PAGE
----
12. Energy of Electrons • brightness of light in no way affected the energies of ejected electrons -- puzzling • more electrons were ejected in brighter light, but not at greater speeds • weak beam of ultraviolet light produced a smaller number of ejected electrons but at much higher speeds.

  13. Einstein’s Photons • light encountering a surface or any detector as a succession of corpuscles, or photons • number of photons in a light beam controls the brightness of the whole beam • frequency of the light controls the energy of each individual photon.

  14. Millikan Verifies • Experimental verification of Einstein's explanation of the photoelectric effect was made 11 years later by the American physicist Robert Millikan • Einstein won the Nobel prize for explaining the photoelectric effect

  15. Photoelectric Effect • Will brighter light eject more electrons from a photosensitive surface than dimmer light of the same frequency? • Yes. The number of ejected electrons depends on the number of incident photons.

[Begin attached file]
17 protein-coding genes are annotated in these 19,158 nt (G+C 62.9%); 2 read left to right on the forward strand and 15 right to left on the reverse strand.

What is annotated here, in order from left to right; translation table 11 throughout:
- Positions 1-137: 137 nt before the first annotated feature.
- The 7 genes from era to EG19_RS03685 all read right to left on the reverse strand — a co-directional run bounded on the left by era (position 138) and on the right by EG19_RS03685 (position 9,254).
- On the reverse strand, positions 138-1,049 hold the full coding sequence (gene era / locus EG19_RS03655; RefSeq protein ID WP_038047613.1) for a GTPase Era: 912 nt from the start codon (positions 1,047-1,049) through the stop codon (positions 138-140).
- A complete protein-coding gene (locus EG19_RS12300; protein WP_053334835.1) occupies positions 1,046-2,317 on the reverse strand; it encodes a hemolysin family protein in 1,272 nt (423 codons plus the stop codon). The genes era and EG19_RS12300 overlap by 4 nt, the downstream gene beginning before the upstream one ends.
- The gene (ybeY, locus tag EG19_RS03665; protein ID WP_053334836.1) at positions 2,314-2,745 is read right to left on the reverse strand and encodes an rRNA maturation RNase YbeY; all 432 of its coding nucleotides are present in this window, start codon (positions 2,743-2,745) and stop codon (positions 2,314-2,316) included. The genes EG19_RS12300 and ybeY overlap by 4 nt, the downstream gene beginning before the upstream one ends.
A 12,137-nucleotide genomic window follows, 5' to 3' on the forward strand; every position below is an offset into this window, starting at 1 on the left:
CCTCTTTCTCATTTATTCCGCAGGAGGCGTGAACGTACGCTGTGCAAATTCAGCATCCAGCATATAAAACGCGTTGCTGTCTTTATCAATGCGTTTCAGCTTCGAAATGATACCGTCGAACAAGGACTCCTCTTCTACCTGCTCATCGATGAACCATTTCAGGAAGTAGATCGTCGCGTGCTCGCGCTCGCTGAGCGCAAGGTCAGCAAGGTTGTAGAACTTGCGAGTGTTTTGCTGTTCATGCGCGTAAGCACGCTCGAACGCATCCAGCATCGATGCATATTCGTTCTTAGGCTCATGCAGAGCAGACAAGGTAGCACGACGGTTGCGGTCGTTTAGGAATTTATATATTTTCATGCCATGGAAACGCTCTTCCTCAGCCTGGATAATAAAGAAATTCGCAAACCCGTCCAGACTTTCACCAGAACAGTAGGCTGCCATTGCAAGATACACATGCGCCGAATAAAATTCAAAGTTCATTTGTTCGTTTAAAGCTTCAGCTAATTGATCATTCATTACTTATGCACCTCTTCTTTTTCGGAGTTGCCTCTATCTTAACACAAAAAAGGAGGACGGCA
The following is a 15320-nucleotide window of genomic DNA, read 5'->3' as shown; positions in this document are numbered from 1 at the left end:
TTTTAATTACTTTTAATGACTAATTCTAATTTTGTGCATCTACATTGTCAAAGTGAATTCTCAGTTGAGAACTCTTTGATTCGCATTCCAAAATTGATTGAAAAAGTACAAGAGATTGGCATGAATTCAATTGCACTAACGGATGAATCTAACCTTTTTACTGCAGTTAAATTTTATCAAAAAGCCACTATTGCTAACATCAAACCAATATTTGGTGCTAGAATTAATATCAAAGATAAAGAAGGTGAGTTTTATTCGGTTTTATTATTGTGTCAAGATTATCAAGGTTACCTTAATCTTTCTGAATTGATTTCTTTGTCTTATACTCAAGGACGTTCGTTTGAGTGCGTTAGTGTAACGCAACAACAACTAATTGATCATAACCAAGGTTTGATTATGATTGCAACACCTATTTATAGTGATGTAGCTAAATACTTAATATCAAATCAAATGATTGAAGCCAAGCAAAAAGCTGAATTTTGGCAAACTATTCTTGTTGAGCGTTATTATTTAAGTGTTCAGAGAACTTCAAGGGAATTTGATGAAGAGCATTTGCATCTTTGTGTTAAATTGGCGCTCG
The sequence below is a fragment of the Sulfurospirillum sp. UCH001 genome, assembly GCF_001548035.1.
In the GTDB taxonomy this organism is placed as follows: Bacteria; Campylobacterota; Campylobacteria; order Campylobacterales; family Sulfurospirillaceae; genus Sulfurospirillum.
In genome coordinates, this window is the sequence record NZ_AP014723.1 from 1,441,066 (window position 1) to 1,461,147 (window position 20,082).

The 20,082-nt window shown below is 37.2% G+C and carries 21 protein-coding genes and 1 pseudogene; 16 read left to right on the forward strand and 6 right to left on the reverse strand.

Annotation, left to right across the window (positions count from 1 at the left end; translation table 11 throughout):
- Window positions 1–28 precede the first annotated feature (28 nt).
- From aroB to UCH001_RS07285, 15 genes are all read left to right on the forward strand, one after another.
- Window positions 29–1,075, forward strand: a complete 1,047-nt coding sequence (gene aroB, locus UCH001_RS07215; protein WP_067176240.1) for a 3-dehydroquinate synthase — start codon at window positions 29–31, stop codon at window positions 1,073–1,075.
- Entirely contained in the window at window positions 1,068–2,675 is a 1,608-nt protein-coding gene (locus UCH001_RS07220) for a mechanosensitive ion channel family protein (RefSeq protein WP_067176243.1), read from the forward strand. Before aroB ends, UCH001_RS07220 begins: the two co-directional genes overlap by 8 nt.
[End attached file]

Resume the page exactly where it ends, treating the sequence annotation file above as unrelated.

16. Photoelectric Effect • Will high-frequency light eject a greater number of electrons than low-frequency light? • Not necessarily. The energy (not the number) of ejected electrons depends on the frequency of the illuminating photons. A bright source of blue light, for example, may eject more electrons at a lower energy than a dim violet source.

  17. The approximate numbers of photons at each stage are (a) 3 × 103, (b) 1.2 × 104, (c) 9.3 × 104, (d) 7.6 × 105, (e) 3.6 × 106, and (f) 2.8 × 107.

  18. Double Slit Experiment • What the Bleep Clip on Double Slit

  19. Interference Pattern Develops • Stages of two-slit interference pattern. • The pattern of individually exposed grains progresses from (a) 28 photons to (b) 1000 photons to (c) 10,000 photons. • As more photons hit the screen, a pattern of interference fringes appears.

  20. Single Slit Diffraction • If we cover one slit so that photons hitting the photographic film can only pass through a single slit, the tiny spots on the film accumulate to form a single-slit diffraction pattern

  21. How Do They “Know” • photons hit the film at places they would not hit if both slits were open! • If we think about this classically, we are perplexed and may ask how photons passing through the single slit “know” that the other slit is covered and therefore fan out to produce the wide single-slit diffraction pattern.

  22. How Do They “Know?” • Or, if both slits are open, how do photons traveling through one slit “know” that the other slit is open and avoid certain regions, proceeding only to areas that will ultimately fill to form the fringed double-slit interference pattern?